Today at work the topic of religion came up (taboo, I know) and I learned that my boss grew up as a Hindu. This was exciting news! I just so happens that I was planning on writing a post about the initiation process into the Hindu community. My boss, Priya, grew up in India where she was exposed to the rituals and traditions of Hinduism. She was able to provide insight into the ceremony known as Upanayanam or The Ceremony of the Sacred Threads.

It’s interesting that she spoke of this since she claims that only boys undergo a formal initiation. After some research it seems that historically mostly only males were allowed to perform, but some sects have adapted to allow females as well. Boys nearing adolescence (in her particular case she said that they were 12) in the Hindu community participate in Upanayanam. It is called The Ceremony of the Sacred Threads because during the ritual, the boy is given three stands to wear around his neck. Each strand is symbolic and they are meant to be worn for the rest of his life. Although she failed to mention the exact symbolism she did vaguely mention celibacy and education. She said that this is similar to a Jewish Bar Mitzvah in that is marked not only his entry into formal Hinduism, but his entry into manhood as well. She also claimed that it is very similar to a Christian Baptism in the way that the boy would be cleansed of his past life and be born again. The cleansing is usually symbolized by the shaving of his head. Afterwards he asks his family for alms. She said she recalls her mother talking about how they used to perform fire sacrifices. This marks his official entry into the Hindu community. It was definitely a treat to have Priya provide some insight into this ancient Hindu tradition.


Priya (my boss)

<Image Credit: BAPS>

Buddhist Initiation

This is the final religion I’m going to touch on in this series. Buddhism has played an import role in Eastern society. It is a religion that focuses on personal development and a deep level of enlightenment. According to BBC there are over 370 million followers of Buddhism today. While most modern Buddhists only seek to follow a more moderate Buddhist lifestyle, some still choose to become Buddhist Monks and Nuns.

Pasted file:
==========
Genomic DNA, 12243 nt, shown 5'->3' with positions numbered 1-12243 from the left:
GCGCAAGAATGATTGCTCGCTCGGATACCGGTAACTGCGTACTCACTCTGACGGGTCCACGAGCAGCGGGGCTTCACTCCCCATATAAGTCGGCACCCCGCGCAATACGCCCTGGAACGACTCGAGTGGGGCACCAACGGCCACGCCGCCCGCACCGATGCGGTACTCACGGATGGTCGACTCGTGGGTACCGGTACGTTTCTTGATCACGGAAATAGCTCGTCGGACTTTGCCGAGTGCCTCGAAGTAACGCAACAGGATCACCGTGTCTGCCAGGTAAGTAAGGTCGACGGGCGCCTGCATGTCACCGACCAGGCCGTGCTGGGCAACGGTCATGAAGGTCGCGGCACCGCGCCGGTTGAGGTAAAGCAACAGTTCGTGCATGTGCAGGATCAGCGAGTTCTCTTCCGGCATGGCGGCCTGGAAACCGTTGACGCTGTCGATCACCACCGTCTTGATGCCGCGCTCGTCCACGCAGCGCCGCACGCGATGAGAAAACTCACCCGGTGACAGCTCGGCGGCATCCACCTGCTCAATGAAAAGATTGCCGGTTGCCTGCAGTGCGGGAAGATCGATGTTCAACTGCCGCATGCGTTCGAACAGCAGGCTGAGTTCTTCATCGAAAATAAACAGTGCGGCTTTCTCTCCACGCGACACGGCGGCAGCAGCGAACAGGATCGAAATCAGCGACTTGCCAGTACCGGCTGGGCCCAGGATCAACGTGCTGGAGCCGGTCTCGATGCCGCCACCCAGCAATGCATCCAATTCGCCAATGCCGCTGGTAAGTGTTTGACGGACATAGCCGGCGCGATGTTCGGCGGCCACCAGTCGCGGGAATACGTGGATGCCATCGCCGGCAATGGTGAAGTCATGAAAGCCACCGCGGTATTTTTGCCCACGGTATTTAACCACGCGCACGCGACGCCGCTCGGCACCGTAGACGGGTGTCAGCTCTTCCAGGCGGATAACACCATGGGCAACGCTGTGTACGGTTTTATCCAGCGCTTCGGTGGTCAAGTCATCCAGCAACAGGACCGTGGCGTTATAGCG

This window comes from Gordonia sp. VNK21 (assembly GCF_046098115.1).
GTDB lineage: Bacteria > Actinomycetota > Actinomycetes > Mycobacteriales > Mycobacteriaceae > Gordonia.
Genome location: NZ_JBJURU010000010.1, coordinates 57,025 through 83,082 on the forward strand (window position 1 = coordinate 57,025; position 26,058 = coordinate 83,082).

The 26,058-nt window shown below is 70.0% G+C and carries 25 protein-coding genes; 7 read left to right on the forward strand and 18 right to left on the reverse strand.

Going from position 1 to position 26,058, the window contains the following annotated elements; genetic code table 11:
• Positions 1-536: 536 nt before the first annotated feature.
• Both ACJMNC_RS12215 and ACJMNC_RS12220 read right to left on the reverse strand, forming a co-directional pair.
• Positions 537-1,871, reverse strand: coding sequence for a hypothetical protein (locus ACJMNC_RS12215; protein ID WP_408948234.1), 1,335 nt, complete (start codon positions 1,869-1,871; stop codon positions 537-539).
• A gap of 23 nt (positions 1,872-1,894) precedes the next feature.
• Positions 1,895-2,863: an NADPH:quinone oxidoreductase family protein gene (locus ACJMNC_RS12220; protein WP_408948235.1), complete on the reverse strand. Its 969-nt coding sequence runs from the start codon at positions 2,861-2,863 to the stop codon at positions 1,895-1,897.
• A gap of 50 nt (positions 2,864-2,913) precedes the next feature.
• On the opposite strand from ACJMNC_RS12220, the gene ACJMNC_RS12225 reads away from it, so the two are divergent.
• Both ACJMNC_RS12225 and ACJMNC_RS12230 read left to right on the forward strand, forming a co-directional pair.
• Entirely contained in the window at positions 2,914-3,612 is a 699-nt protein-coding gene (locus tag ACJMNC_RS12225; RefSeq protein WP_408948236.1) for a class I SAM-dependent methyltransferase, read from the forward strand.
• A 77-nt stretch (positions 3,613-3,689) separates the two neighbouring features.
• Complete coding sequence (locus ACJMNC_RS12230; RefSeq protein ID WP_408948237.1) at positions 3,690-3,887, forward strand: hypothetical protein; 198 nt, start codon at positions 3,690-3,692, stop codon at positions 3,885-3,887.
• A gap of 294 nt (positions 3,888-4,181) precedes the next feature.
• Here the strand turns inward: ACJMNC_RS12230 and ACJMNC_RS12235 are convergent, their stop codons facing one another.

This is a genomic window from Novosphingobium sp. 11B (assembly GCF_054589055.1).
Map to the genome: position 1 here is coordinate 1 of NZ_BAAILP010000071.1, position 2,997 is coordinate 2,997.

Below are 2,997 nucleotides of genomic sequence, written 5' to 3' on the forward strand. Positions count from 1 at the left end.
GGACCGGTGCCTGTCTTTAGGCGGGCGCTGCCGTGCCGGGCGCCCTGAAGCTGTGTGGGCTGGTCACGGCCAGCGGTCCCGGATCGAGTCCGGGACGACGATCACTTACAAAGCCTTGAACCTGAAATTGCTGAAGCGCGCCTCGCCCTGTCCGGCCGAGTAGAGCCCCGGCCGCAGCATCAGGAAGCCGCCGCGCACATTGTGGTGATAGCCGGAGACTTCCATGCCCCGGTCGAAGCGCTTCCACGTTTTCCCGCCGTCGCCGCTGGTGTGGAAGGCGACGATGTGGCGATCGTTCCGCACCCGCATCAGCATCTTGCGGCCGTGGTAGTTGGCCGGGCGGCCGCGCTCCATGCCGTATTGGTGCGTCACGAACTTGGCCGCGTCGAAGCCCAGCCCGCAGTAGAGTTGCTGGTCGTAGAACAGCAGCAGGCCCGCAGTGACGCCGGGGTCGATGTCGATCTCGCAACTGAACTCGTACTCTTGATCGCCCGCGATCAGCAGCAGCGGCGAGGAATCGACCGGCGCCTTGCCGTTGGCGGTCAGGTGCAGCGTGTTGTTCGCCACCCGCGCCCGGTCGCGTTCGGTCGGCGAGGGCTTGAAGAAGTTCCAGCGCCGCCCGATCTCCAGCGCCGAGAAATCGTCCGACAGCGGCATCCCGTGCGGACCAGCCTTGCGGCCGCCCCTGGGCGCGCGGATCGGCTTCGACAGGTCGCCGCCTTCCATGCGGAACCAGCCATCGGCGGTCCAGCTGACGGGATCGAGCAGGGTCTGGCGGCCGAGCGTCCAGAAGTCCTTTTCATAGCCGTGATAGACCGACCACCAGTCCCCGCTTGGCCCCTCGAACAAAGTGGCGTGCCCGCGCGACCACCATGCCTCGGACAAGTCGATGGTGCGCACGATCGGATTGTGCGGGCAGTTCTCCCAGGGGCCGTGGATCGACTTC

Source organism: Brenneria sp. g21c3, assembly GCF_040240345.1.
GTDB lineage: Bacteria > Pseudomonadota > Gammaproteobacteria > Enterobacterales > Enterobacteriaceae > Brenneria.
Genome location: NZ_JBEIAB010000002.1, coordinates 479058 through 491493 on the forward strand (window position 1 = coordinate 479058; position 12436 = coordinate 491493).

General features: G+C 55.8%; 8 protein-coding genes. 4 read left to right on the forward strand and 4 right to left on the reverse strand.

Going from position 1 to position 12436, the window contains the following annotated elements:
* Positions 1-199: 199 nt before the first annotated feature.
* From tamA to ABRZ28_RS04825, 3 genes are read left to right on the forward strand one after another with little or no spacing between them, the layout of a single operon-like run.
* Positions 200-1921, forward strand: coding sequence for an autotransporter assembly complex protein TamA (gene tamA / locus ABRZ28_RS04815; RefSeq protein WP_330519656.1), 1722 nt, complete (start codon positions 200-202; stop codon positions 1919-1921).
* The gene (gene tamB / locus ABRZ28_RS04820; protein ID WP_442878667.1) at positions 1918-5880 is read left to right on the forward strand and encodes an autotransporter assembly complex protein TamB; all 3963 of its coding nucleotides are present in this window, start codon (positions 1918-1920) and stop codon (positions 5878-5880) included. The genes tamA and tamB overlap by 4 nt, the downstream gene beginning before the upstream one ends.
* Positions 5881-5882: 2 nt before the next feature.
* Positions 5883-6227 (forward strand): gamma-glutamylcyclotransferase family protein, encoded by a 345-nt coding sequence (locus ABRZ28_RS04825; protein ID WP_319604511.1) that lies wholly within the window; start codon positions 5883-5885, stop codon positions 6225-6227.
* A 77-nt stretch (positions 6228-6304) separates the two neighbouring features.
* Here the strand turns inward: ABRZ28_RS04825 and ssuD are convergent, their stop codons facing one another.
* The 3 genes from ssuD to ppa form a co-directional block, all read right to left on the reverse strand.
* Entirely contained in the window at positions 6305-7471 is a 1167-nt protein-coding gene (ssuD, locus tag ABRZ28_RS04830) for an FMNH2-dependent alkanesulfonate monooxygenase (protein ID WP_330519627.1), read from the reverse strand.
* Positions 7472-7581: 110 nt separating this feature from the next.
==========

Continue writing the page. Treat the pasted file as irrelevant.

Buddhist Monks have a rich history that dates back to Siddhartha in the 6th Century BC. These Monks spend their lives attempting to reach ultimate inner peace known as nirvana as their great teacher Buddha did long ago. Siddhartha is referred to as Lord Buddha who reached enlightenment while meditating and was able to rid himself completely of suffering. With such a commitment in the lives of those who have decided to pursue a life devoted to meditation and simplicity, there must be an initiation ceremony. Potential Monks and Nuns must first learn how to live without modern luxuries. They must also learn the Ten Precepts, known as the Rules of Behavior. These Precepts outline a life that will separate them from these luxuries and temptation of a traditional life. People ages eight and above attend the ceremony, providing an audience for the new members. The initiates heads are shaved which symbolizes their transformation into this new life, leaving behind worries of appearance. They are also given a ceremonial bath that will allow them to put on their new robes. These robes are exclusively worn by Monks and Nuns, which will be used to identify them in society. The new Monks and Nuns are then assigned new names. The name is symbolic for their new beginning and new life. Families celebrate this rite of passage with their loved one by gifting them with simple bowls and tools. This will be all that they need in their journey to enlightenment.


<Image Credit: Chris and Chris Break Free>

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Cody Baldwin, “World Religions and Initiation,” Religion @ Florida State University, accessed July 18, 2024,